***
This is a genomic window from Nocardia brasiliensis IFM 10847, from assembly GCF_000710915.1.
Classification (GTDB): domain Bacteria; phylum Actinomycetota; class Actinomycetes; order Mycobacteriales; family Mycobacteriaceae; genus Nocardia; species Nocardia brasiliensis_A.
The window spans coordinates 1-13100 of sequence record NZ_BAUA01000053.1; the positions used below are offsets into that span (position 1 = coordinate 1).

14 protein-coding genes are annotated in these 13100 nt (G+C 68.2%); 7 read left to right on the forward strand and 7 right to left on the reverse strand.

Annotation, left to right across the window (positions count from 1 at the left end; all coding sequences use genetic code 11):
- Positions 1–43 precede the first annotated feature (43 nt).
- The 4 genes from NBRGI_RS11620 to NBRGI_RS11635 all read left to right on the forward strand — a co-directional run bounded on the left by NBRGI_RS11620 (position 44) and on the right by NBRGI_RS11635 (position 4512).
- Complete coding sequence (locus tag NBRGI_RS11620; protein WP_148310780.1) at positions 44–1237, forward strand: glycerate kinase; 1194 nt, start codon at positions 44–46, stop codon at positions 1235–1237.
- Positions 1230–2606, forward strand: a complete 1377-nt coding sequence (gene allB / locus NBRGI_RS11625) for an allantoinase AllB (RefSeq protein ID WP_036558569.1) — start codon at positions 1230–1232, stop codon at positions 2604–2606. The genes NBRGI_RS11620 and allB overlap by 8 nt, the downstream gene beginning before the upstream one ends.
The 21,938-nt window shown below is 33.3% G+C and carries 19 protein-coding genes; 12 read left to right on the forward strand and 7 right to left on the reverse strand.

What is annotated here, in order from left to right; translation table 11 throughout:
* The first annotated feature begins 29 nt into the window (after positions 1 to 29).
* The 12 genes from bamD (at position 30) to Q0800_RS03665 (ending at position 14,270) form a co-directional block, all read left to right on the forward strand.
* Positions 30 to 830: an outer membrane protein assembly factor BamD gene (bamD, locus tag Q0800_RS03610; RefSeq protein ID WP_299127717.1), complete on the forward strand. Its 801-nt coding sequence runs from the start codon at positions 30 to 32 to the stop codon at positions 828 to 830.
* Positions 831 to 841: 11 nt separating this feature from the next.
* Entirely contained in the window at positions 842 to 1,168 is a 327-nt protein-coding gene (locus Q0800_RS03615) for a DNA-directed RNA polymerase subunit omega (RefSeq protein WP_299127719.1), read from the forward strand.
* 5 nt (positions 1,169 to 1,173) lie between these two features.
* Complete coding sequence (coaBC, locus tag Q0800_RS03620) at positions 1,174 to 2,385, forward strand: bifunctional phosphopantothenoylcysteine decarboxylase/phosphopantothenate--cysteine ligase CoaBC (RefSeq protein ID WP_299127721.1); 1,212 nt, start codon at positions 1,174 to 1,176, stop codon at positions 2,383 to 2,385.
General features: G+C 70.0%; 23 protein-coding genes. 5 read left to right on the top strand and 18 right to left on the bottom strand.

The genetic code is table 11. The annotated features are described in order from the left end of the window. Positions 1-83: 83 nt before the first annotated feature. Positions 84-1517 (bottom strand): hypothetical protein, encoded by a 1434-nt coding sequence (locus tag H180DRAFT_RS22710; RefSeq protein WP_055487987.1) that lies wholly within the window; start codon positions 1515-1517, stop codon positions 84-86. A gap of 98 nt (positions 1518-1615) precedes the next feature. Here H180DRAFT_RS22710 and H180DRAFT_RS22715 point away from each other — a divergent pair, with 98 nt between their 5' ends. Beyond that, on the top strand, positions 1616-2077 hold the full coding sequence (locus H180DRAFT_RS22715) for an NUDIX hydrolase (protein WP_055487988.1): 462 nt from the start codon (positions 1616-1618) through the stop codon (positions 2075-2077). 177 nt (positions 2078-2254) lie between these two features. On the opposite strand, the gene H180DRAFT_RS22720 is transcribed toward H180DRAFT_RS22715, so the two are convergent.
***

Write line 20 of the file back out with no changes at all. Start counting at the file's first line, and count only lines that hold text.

The genetic code is table 11. The annotated features are described in order from the left end of the window. Positions 1-83: 83 nt before the first annotated feature. Positions 84-1517 (bottom strand): hypothetical protein, encoded by a 1434-nt coding sequence (locus tag H180DRAFT_RS22710; RefSeq protein WP_055487987.1) that lies wholly within the window; start codon positions 1515-1517, stop codon positions 84-86. A gap of 98 nt (positions 1518-1615) precedes the next feature. Here H180DRAFT_RS22710 and H180DRAFT_RS22715 point away from each other — a divergent pair, with 98 nt between their 5' ends. Beyond that, on the top strand, positions 1616-2077 hold the full coding sequence (locus H180DRAFT_RS22715) for an NUDIX hydrolase (protein WP_055487988.1): 462 nt from the start codon (positions 1616-1618) through the stop codon (positions 2075-2077). 177 nt (positions 2078-2254) lie between these two features. On the opposite strand, the gene H180DRAFT_RS22720 is transcribed toward H180DRAFT_RS22715, so the two are convergent.